In 1835, Charles Darwin sailed to the Galápagos Islands, a volcanic archipelago straddling the equator. He subsequently wrote of the islands as “a little world within itself” and detailed a group of drab birds with beaks of graduated sizes. “One might really fancy that…one species had been taken and modified for different ends,” he noted. Years later, Darwin returned to these observations in On the Origin of Species, citing the birds as an example of evolution from a common ancestor.
Sarah Knutie (B.S. Ecology, Evolution, and Behavior, ‘06) knows these birds well. As an associate professor at the University of Connecticut, Knutie studies birds and their parasites, focusing extensively on the thirteen or so species collectively known as Darwin’s finches. Due to human activity on the Galápagos, the birds face novel threats, including an invasive nest parasite called the avian vampire fly. Knutie and her colleagues have found that nest infestations can cause 100 percent mortality among fledglings in some years.
Knutie has recently investigated how urbanization in the Galápagos affects the host-parasite relationship. Her team tracked small ground finches in urban and nonurban areas. The latter required miles of hiking over lava fields with ladders to observe nests high in tree-like cacti and thorny trees. “It’s the hardest fieldwork I’ve ever done,” Knutie says. During the three-month breeding season, daytime temperatures climb into the triple digits. Her team found that urban birds incorporate human debris into their nests. Still, urban birds fared better overall: they built more nests, laid more eggs, and reared more nestlings.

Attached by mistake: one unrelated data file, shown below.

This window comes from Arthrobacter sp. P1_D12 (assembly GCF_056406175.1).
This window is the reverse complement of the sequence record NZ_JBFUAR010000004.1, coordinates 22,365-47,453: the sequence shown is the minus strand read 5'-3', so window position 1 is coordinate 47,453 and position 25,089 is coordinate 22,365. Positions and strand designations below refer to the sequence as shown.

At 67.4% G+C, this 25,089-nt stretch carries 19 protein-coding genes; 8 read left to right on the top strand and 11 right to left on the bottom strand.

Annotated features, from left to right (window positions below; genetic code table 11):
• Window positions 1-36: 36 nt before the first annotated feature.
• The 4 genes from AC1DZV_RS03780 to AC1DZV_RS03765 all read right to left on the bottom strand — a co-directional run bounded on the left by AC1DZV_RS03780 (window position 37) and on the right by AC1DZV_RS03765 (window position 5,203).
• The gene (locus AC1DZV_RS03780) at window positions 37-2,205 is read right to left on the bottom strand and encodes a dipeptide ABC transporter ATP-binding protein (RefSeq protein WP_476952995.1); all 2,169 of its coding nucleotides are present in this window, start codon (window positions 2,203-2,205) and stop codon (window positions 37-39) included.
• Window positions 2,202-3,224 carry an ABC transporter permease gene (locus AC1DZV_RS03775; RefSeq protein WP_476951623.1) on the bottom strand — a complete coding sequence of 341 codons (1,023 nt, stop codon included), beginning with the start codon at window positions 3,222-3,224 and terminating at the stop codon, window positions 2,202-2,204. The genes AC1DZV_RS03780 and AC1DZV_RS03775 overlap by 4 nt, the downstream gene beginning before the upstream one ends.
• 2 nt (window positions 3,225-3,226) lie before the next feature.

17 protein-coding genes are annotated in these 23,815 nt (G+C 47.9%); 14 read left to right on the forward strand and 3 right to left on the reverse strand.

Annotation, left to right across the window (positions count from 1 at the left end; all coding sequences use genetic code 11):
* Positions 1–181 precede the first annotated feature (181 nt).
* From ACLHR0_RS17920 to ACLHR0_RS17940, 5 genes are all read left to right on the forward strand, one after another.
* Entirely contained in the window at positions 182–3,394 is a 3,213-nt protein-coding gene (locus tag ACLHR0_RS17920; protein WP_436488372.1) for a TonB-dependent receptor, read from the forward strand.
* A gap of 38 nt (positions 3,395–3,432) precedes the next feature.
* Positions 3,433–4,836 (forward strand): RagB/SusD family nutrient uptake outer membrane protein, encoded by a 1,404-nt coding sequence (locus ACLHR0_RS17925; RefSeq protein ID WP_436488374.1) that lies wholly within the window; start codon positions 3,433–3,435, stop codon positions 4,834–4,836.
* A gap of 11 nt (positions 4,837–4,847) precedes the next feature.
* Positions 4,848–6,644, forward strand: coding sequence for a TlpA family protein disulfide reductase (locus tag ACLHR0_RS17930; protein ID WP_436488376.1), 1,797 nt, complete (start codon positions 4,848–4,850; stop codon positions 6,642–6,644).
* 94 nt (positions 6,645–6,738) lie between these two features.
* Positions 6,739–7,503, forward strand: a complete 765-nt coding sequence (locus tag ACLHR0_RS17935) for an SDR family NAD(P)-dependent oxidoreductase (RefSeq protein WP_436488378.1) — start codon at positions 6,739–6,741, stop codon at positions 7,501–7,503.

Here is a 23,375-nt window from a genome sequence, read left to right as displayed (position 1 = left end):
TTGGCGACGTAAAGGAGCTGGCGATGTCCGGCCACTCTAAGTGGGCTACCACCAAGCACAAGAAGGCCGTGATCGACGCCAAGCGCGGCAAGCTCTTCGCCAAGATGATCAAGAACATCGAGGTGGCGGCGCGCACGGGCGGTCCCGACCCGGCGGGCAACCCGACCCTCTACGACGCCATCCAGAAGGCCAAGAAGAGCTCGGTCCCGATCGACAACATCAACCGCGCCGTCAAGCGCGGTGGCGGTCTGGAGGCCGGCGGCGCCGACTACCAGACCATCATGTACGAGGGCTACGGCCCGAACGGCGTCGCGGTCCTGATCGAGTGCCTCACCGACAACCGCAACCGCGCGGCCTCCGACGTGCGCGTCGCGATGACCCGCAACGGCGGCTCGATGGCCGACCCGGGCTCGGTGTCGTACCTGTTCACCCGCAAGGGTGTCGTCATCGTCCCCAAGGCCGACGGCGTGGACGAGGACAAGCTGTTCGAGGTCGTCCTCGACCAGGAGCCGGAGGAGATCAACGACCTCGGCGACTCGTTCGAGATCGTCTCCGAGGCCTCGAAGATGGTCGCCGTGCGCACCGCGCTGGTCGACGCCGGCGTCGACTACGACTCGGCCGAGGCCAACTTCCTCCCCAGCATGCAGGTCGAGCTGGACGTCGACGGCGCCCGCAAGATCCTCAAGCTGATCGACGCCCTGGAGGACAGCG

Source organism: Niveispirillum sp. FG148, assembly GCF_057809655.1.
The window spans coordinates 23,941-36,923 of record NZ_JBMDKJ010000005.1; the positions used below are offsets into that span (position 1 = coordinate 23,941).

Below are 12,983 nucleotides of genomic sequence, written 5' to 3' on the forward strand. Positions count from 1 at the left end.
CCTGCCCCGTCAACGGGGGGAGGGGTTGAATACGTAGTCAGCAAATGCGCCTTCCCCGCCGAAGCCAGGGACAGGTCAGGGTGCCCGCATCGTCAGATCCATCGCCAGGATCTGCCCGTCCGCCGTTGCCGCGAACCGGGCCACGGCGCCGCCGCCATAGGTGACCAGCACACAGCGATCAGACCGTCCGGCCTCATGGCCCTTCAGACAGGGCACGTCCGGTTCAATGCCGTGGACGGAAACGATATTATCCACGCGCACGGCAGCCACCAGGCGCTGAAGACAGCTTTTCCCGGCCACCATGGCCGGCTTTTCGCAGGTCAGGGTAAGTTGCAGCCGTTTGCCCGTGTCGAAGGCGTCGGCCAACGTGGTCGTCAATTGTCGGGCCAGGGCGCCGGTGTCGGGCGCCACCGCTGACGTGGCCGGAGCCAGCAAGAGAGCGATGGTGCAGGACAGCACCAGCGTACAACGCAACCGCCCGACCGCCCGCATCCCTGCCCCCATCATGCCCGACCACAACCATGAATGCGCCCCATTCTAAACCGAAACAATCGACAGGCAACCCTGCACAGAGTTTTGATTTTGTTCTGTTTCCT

The team is currently exploring the role of temperature in this dynamic. Urban nests are cooler than their nonurban counterparts because the birds build them in ornamental trees, buildings, and other protected locations. Darwin’s finches are no strangers to heat, having evolved and diversified on the archipelago over the past two million years; yet, when faced with new pressures like the avian vampire fly, the birds may be too stressed to cope. To test this hypothesis, the researchers conducted an experiment involving shade cloths covering a portion of the nonurban nest during the most recent breeding season.
“Temperature is becoming a centerpiece of the lab’s research,” Knutie says, noting her longstanding work with eastern bluebirds and tree swallows around the University of Minnesota’s Itasca Biological Station and Laboratories. She first came to Itasca for undergraduate summer courses in 2004, an experience that revealed the thrill of field biology and inspired her career trajectory. Since 2014, she has continually expanded a set of nest boxes there. For a recent publication, her team manipulated nest-box temperature by inserting heat packs beneath the nests, revealing that elevated temperature caused meaningful differences in how the bird species responded to nest parasites. More recently, Knutie received funding from the National Science Foundation to expand this temperature research across the bluebird’s range in the eastern United States.
Meanwhile, in the Galápagos, her team carries on beneath the searing equatorial sun, knowing the implications are profound. Many of Darwin’s finches are threatened with extinction, some critically. One species has dwindled to fewer than one hundred individuals. Knutie’s work has already touched on conservation and promises to continue informing efforts to save what Darwin called “a most singular group.”
— Jonathan Damery